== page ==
Why Self-Publishing Marketing hits a snag (Part One)

Riddle me this, dear reader, how many articles on publishing e-books have you read that actually give specific advice? I have read roughly 50 articles and one and a half books. My rough estimate is about five or six of them actually break down the advice they give. Don’t get me wrong I get why that happens. As a writer you want to give advice that can be applied to numerous situations and ,let’s be real, you want to keep some tricks in your pocket despite wanting others to succeed. However after reading these articles I just have been left with an overwhelming feeling of their own inadequacy. Once again I’m not saying these articles lack all redeeming value. I have found them incredibly helpful in my self-publishing journey. However they say to “market” and that “marketing” includes email lists, blogging, facebooking, and joining forums. Now that last one I think is the easiest for me, as a techie, who joined her first forum as a young teen to understand. However I just gave you the sum total of what 90% of those articles I’ve read advocate. The rest of those articles are usually all persuasive speeches convincing writers, who notoriously hate marketing as a group, why they should market. When you take out the having to convince people that those things matter. Yeah, it sums it up.

So I’m left with a question, perhaps you’ve thought the same…”How should I and do I do any of those things?” Now, this post is going to focus on blogging from this point on, but I can and will get into those other things in the future. Oh I’m excited for it dear reader.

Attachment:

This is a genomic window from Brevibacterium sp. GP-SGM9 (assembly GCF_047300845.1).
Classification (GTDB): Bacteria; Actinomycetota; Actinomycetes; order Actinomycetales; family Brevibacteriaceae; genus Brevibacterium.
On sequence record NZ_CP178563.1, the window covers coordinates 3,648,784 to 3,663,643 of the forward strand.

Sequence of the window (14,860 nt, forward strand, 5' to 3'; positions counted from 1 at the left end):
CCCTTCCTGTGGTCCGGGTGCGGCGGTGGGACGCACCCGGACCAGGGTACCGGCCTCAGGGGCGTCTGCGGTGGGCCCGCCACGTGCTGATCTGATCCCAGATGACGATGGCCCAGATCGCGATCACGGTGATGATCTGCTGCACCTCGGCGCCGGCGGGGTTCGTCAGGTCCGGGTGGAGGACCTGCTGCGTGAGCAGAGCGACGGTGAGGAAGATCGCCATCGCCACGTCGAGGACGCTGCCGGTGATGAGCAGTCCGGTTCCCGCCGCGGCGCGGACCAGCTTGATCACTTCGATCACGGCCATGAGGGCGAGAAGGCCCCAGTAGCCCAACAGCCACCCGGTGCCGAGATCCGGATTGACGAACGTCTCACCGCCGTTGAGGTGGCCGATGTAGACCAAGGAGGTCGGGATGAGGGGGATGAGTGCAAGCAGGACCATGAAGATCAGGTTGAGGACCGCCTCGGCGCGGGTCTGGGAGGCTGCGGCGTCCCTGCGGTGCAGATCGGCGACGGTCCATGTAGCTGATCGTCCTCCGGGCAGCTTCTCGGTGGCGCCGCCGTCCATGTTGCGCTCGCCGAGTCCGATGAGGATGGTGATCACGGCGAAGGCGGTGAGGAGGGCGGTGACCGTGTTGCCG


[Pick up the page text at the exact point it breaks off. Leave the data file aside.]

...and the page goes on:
“Well, What the Hell Do I Blog?”

I often believe that these article authors tell you to blog without specifics in an effort to keep their ideas from influencing you and from becoming too common if their article should become popular. However by not explaining why blogging works beyond “you develop an audience who likes what you do.” you do a disservice to a certain extent. How do you blog as a writer? I do not claim to be an expert, but I can claim to be an avid blog reader and a writer who has been paid for guest blogs and essays.  There is a method to blogging that begins with being Organically You even if you are presenting a particular brand of you.

As a writer you do have to present a brand that has a theme and/or message. That theme can be “Let me take you into my life, so you can understand my books better,” or “Here is a blog about salsa and OH YEAH I wrote a book about it…here it is,” or “I have ideas and thoughts about nerd culture that you may like.”

Startup Stock PhotosSo here you begin. You figure out what blog would best serve you as an author and what you’ll start writing about to begin with. I know that must be confused because I asked what you write about. So I’m going to explain with an example. I write short stories and novels that tend to be very romance centered if they are not romantic or erotic books. So from there I began researching blogs and how blogging works as marketing.

On Marketing.